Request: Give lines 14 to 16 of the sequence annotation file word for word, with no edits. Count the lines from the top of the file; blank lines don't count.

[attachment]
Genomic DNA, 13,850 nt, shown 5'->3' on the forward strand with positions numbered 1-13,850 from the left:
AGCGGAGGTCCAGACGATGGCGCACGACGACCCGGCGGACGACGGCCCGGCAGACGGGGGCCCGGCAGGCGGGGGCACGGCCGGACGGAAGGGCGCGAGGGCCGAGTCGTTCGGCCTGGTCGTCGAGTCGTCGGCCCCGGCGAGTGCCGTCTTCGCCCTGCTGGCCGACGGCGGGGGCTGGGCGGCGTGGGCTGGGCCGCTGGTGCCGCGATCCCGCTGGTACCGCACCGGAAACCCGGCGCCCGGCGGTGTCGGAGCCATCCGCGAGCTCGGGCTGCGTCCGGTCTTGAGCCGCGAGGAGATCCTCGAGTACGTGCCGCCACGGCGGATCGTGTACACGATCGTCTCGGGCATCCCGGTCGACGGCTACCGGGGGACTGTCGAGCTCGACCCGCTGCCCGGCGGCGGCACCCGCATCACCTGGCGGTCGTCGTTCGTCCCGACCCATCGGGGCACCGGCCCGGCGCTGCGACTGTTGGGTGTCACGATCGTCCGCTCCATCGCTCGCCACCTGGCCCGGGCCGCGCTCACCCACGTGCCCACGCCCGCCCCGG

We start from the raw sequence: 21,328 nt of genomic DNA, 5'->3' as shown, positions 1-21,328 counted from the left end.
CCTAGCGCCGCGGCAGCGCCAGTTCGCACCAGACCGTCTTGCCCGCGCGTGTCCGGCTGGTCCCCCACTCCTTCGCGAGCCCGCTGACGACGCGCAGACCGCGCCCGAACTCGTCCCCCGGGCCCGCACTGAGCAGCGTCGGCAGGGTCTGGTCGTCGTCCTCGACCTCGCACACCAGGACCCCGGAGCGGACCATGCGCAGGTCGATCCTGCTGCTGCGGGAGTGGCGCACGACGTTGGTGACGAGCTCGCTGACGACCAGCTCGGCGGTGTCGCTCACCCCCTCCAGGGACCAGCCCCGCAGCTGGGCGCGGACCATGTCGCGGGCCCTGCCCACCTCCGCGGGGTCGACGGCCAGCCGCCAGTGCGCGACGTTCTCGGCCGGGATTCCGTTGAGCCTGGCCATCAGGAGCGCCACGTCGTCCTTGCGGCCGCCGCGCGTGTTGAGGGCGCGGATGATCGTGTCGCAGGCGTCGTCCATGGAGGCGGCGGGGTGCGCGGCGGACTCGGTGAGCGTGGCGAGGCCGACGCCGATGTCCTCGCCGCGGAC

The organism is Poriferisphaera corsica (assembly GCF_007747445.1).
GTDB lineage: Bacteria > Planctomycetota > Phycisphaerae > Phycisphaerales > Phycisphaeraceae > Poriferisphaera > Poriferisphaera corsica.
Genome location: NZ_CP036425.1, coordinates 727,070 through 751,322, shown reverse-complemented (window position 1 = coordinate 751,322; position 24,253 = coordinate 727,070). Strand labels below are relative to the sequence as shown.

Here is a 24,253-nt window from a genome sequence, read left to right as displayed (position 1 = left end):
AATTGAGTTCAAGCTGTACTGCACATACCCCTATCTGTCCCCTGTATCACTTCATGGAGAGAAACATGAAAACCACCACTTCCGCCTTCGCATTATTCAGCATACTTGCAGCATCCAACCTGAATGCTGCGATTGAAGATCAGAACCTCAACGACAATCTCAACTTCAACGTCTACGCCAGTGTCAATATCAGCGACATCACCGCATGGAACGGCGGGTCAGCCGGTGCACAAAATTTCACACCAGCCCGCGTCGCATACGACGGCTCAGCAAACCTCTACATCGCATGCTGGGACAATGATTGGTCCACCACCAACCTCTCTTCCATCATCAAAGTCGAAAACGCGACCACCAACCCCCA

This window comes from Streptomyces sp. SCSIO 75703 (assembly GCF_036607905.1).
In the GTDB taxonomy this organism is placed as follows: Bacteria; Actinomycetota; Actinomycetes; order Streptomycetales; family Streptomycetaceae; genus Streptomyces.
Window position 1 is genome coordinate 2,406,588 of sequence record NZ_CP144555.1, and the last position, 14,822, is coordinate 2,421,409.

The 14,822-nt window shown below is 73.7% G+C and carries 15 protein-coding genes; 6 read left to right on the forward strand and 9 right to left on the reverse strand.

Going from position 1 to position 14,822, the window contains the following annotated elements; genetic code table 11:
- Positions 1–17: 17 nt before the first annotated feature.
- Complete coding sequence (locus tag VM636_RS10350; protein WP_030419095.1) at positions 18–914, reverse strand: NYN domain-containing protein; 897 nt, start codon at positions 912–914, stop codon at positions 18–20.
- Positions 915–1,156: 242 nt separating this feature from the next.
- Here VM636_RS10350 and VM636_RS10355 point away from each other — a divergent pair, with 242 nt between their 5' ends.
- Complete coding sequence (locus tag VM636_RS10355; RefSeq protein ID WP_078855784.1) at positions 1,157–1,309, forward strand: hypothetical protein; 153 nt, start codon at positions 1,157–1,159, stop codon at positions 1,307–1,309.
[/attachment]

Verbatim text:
Going from position 1 to position 14,822, the window contains the following annotated elements; genetic code table 11:
- Positions 1–17: 17 nt before the first annotated feature.
- Complete coding sequence (locus tag VM636_RS10350; protein WP_030419095.1) at positions 18–914, reverse strand: NYN domain-containing protein; 897 nt, start codon at positions 912–914, stop codon at positions 18–20.